# Potential Difference in case of electrons

• Miraj Kayastha
In summary, when an electron passes from A to B, it gains energy because in W = Q . V, Q is negative.
Miraj Kayastha
If the potential difference between point A and point B is 10 Volts, then when a unit positive charge passes from A to B, the charge loses 10 J of energy.

But when an electron passes from A to B does it gain energy, because in W = Q . V , Q is negative.

I am really confused in potential difference and in the formula W = Q . V.

I have seen in some books that when electron is said in the question the calculation use the value of positive elementary charge, why is it so?

In physics the current is defined in terms of a positive flow of charge; in ordinary wires and batteries this positive current is the negative of the actual flow of electron charge.

In some engineering contexts they concentrate on the electron flow; in this case they use a different convention: the positive current is the flow of electrons. Hence they are treating the electrons as "positive" in some sense. This is useful when you are studying electronic devices.

The question of "work done by" or "work done on" requires a change of sign. But the absolute values are the same.

So you just have to understand the conventions being used by the text.

You must be confused (or may be the book is confused). The electron has negative charge so, as you suspected, an increase of its potential V corresponds to a decrease of its potential energy U because U = q V and q is negative for an electron.

When an electron is accelerated across a gap with a PD across it, it ends up with KE. When it passes through a resistance, the small amount of KE that it gains, is negligible. In both cases, eV energy is supplied (and transferred) so the work done (force times displacement, in the end) on it is positive.
You can be confident that there is no self contradiction in the system. All you need to do is to go over your problem and take strict account of the signs. This will give you the right answer, which will be that work is done on the electron in both cases. The resulting energy of the electron is either passed on to the material of the resistor (heating) or on the material of the Anode (heat, also).
If your book seems to be getting it wrong, look at another book and that may resolve your difficulty.

I can explain the concept of potential difference and how it applies to electrons. Potential difference is a measure of the difference in electric potential energy between two points in an electric field. It is often denoted as V and is measured in volts (V).

In the case of electrons, the potential difference between two points is still measured in volts. However, the direction of the electric field is opposite to that of the direction of the electron's motion. This results in a negative value for the potential difference. So, when an electron moves from point A to point B, it will experience a decrease in electric potential energy and gain kinetic energy. This is because the electric field is doing work on the electron, giving it energy.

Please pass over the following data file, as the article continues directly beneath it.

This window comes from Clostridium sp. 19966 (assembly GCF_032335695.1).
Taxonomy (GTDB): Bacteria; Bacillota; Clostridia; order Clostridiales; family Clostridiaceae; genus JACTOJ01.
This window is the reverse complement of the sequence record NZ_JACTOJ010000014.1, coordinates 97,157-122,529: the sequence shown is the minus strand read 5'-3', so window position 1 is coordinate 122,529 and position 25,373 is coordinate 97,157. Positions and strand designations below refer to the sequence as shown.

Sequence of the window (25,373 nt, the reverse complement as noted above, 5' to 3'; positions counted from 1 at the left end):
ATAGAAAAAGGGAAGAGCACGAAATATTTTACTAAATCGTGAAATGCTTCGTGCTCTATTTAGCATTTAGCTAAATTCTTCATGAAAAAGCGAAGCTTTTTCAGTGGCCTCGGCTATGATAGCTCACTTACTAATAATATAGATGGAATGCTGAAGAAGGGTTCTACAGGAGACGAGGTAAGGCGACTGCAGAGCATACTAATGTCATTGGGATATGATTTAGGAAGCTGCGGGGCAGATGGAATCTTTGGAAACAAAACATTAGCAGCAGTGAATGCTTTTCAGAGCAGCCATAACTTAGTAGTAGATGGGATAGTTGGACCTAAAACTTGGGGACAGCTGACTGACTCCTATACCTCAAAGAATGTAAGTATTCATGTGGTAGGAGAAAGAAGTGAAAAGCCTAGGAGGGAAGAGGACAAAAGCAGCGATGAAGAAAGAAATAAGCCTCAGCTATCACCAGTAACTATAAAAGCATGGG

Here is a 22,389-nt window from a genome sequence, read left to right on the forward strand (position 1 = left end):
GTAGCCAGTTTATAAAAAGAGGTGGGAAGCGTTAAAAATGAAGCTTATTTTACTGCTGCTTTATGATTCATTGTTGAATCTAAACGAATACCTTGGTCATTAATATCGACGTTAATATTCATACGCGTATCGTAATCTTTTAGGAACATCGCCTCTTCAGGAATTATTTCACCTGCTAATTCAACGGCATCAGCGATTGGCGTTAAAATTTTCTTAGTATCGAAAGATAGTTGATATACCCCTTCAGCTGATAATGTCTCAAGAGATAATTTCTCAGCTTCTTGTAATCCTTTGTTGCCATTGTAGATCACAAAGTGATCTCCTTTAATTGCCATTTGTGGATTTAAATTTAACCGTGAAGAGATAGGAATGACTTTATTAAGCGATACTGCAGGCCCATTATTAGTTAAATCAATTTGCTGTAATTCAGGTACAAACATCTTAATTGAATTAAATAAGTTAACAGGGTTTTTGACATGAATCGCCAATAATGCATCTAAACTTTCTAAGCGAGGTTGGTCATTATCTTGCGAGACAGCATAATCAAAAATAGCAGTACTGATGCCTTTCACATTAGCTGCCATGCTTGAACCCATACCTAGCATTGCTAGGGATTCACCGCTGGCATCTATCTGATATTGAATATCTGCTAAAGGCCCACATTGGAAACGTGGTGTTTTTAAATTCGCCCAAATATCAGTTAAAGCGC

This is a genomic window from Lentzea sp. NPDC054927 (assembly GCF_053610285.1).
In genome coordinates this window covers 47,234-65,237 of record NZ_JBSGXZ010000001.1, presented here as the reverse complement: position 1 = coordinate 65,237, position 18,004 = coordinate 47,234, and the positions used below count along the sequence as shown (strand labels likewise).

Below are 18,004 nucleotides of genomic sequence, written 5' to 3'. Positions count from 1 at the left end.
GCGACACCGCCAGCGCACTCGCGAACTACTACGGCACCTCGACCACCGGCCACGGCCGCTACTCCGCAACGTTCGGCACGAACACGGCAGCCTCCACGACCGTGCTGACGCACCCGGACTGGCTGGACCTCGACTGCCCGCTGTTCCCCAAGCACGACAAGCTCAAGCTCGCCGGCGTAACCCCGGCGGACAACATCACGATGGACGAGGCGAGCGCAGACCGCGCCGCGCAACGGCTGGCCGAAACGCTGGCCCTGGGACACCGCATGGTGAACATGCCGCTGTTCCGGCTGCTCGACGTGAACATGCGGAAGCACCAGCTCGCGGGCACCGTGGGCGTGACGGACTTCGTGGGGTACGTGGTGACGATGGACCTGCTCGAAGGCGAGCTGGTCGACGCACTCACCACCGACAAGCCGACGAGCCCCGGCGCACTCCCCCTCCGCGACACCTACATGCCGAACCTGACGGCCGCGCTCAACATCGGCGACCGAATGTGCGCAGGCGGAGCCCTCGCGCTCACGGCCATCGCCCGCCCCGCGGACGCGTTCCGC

In the formula W = Q . V, Q represents the charge and V represents the potential difference. As you mentioned, for electrons, Q is negative. This is because the charge of an electron is opposite to that of a positively charged particle. So, when we plug in the values for Q and V, we get a negative value for the work done on the electron. This means that the electron is gaining energy as it moves from point A to point B.

In some textbooks, the value of positive elementary charge is used instead of the negative value for Q. This is because it simplifies the calculation and gives the same result. However, it is important to remember that in the case of electrons, Q will always be negative and the work done on the electron will always be positive.

I hope this explanation helps to clarify the concept of potential difference in the case of electrons. It is a fundamental concept in the study of electricity and is crucial in understanding the behavior of electric charges in an electric field.

## 1. What is potential difference in the case of electrons?

Potential difference, also known as voltage, is the difference in electric potential energy between two points in an electric circuit. In the case of electrons, it refers to the difference in energy levels between the negative and positive terminals of a battery or power source.

## 2. How is potential difference measured?

Potential difference is measured in units of volts (V) using a voltmeter. The voltmeter is connected in parallel to the component or circuit being measured and the reading on the voltmeter indicates the potential difference.

## 3. What is the relationship between potential difference and current?

Potential difference and current are directly proportional, according to Ohm's law. This means that as potential difference increases, the current also increases. In other words, a higher potential difference will result in a greater flow of electrons through a circuit.

## 4. Can potential difference be negative?

Yes, potential difference can be negative. This occurs when the direction of electron flow is opposite to the direction of conventional current flow. In this case, the potential difference is negative because the electrons are losing energy as they flow through the circuit.

## 5. How does potential difference affect the movement of electrons?

Potential difference is the driving force for the movement of electrons in a circuit. The greater the potential difference, the more energy the electrons have and the faster they can move through the circuit. This is why higher potential differences are needed for larger currents or for electricity to travel over longer distances.

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